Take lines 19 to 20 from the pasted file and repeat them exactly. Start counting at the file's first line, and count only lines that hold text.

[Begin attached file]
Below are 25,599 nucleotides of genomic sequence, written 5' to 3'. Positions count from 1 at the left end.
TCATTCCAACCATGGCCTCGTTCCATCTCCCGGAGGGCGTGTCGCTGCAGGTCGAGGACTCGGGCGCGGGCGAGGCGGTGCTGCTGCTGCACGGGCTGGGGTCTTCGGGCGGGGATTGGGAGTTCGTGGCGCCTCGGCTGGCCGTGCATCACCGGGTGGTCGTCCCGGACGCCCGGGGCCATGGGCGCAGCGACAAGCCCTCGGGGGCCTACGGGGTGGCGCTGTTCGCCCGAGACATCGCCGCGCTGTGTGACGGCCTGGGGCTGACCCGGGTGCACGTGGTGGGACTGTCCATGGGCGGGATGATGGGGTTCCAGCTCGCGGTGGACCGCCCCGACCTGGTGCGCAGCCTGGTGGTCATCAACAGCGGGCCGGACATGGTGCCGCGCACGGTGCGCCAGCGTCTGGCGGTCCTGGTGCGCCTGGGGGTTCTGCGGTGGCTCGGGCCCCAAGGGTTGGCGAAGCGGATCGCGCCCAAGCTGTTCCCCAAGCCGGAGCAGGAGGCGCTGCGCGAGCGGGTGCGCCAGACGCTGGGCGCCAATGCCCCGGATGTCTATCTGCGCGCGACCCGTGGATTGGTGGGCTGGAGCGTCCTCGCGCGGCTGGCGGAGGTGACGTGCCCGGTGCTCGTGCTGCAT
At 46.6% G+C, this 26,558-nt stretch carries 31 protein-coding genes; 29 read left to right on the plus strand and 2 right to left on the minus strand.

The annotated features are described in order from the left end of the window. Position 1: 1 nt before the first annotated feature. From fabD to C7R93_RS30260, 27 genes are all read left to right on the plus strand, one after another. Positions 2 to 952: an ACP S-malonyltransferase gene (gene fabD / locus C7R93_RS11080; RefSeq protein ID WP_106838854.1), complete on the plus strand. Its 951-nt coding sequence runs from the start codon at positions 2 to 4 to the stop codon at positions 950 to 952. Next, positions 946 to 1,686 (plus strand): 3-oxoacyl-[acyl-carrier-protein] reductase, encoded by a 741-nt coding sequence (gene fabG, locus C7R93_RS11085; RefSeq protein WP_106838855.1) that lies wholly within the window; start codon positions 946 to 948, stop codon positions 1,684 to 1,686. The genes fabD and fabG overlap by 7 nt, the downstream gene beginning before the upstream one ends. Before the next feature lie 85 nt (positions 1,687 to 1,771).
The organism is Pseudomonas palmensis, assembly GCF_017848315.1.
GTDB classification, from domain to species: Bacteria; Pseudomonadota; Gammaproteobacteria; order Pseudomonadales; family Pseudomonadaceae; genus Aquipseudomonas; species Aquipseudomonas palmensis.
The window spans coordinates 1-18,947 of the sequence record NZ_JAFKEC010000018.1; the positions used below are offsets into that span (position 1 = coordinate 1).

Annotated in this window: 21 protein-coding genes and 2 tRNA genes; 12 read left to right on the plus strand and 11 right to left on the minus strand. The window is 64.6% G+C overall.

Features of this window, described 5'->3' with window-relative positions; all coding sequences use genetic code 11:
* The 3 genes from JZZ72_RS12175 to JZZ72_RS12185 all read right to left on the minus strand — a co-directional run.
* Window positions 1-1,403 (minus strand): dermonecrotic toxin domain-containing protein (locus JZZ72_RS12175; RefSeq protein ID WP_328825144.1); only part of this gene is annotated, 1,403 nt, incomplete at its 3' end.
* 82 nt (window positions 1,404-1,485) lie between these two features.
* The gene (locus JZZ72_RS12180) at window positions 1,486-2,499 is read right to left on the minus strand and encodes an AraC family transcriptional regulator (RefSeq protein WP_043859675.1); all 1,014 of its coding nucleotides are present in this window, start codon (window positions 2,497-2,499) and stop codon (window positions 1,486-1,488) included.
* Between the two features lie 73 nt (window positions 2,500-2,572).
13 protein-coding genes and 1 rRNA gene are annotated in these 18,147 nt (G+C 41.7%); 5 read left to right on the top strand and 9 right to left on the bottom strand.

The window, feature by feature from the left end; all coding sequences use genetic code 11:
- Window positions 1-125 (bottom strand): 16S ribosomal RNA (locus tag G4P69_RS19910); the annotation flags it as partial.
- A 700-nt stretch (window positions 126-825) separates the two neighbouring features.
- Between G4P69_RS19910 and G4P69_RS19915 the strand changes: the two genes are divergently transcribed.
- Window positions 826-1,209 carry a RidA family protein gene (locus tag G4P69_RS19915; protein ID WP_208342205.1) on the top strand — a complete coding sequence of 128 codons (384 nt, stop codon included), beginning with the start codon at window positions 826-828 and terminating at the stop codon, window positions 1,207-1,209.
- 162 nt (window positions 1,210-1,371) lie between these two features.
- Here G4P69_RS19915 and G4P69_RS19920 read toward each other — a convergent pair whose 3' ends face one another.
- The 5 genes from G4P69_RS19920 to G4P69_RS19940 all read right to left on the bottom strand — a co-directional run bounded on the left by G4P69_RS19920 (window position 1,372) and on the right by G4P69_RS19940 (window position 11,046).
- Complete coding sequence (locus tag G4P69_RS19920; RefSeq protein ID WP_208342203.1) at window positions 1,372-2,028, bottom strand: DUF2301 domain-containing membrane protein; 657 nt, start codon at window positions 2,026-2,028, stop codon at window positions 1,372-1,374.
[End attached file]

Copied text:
- Between G4P69_RS19910 and G4P69_RS19915 the strand changes: the two genes are divergently transcribed.
- Window positions 826-1,209 carry a RidA family protein gene (locus tag G4P69_RS19915; protein ID WP_208342205.1) on the top strand — a complete coding sequence of 128 codons (384 nt, stop codon included), beginning with the start codon at window positions 826-828 and terminating at the stop codon, window positions 1,207-1,209.